Grand Rapids, Mich. — Sustainability can require compromise. For global consumer goods maker Unilever plc, that's just fine.
"Our goal is 100 percent recyclability and we're working hard on it every single day. If that means that we need to change a packaging type, we will be changing a packaging type," said Melissa Craig, senior manager of packaging sustainability for Unilever in North America.
"We know that flexibles are a big problem. We use flexibles. We are working on it every single day. That's probably 80 percent of my job right now," she said.
Unilever recently made headlines through news that its Hellmann's brand mayonnaise containers in the United States are transitioning to 100-percent recycled PET by the end of this year.
"We're compromising all the time with all of our products that have PCR [post-consumer resin]," she said at the recent Re|focus Sustainability & Recycling Summit in Grand Rapids, Mich.
Compromise could mean a slightly different tint to plastic packaging or maybe some black specks in the resin.
One way the company assures that compromise does not go too far is by working with packaging suppliers to set guidelines about how much variation is acceptable, Craig said.
Packaging makers know that if a run of bottles ends up being too dark, for example, they just will not send those along. This is really no different than working with packaging suppliers using virgin resin: There are guidelines that must be followed.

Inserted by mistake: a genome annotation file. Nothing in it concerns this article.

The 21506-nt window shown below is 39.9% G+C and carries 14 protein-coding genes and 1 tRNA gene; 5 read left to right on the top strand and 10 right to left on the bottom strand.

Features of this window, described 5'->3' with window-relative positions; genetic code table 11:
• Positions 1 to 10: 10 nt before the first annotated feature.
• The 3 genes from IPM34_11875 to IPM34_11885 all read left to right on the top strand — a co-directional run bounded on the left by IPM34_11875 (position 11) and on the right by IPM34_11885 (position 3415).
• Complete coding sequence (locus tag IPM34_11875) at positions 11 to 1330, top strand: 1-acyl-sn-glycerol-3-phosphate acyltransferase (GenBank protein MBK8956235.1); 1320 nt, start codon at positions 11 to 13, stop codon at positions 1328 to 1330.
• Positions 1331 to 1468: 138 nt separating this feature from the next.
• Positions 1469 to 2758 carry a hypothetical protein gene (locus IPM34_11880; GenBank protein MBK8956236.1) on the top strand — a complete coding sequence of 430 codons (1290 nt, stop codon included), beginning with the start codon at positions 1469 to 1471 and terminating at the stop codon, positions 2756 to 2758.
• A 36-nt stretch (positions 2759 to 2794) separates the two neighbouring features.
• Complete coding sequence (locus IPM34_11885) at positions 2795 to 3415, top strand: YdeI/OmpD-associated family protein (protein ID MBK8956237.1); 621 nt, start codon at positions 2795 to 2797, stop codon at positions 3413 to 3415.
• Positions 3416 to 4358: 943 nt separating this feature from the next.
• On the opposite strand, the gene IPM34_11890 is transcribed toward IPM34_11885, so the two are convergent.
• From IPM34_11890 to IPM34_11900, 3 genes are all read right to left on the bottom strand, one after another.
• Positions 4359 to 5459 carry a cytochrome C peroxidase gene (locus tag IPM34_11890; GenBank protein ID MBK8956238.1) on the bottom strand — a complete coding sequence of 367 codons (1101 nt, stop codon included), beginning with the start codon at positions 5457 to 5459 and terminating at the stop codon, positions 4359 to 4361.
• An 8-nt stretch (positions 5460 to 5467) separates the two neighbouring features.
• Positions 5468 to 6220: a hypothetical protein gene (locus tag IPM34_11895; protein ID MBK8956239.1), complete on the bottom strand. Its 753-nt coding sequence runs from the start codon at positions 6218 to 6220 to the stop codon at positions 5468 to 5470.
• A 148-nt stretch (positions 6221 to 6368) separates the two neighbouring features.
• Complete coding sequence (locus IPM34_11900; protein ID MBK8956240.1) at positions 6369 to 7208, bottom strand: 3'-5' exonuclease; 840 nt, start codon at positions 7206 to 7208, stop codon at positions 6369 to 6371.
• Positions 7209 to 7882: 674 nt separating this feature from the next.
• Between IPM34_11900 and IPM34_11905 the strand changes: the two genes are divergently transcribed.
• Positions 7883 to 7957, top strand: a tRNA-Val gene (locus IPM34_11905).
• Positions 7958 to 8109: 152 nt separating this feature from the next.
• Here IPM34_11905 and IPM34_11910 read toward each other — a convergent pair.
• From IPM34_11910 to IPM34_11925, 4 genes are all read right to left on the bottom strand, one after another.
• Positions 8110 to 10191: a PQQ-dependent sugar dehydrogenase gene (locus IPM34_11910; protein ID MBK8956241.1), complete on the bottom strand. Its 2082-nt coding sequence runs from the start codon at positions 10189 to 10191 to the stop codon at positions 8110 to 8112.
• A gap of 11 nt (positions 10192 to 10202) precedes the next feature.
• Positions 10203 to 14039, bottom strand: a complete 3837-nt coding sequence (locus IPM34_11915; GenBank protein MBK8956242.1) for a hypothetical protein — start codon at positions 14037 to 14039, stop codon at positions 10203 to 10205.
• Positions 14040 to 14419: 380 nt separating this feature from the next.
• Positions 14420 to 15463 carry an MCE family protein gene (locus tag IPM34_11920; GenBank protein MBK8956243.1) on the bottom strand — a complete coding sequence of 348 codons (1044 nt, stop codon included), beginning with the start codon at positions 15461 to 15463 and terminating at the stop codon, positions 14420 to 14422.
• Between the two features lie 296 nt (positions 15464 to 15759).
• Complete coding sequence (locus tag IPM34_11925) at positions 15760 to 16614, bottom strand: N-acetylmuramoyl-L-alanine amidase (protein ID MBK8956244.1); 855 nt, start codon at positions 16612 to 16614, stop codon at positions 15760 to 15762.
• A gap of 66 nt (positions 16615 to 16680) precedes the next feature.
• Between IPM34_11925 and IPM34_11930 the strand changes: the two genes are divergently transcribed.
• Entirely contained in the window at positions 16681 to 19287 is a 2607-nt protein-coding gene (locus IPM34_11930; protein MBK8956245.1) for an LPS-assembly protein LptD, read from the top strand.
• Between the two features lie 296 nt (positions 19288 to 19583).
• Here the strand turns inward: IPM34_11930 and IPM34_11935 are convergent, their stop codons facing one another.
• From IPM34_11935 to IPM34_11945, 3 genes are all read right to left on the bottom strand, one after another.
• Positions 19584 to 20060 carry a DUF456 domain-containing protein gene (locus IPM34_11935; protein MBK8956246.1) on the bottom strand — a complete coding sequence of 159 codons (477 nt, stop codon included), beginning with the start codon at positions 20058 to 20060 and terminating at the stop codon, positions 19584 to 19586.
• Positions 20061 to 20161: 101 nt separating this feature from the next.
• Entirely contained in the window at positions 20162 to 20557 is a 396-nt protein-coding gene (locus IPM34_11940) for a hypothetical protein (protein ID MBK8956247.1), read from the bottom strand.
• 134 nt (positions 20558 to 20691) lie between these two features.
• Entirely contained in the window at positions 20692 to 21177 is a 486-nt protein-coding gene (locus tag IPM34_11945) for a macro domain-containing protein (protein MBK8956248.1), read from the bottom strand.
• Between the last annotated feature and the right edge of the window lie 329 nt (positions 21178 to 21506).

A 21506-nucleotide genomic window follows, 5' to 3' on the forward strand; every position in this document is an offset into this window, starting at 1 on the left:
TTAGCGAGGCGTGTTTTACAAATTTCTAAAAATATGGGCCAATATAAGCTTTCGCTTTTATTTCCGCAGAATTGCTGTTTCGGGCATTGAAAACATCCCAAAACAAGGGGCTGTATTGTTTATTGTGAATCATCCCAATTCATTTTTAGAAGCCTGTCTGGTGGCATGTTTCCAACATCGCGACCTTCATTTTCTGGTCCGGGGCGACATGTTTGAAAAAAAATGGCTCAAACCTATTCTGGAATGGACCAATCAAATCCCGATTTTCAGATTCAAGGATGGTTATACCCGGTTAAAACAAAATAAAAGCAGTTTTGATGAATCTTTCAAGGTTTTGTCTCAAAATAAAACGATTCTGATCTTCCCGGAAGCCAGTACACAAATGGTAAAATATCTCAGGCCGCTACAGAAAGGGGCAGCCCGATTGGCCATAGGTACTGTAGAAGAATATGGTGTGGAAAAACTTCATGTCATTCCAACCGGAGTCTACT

Unilever has committed to using 25 percent PCR in its overall packaging by 2025 around the world.
"I'm happy to say that we've accelerated that in North America and by the end of this year, 50 percent in North America will be PCR," Craig said.
An attendee at the conference complemented Craig on the Hellmann's bottles, saying from the audience he could not tell a difference. But she could.
"We did compromise. And we're compromising all the time with our products that have PCR in it. We talked about black specs. That's real when it comes to PCR," she said, adding the container, "has a slightly darker tint to it. It doesn't always look just like virgin. It just doesn't."
Switching to PCR for mayonnaise containers was especially challenging because of the white color of the product. The company also wanted to make sure that the bottle color did not make the product look unappealing to consumers.
Craig told the audience that Unilever believes it can continue to expand its business while also shrinking its environmental footprint.
"We believe that businesses and brands can play a part," she said. "We have a very simple purpose and that's to make sustainable living commonplace."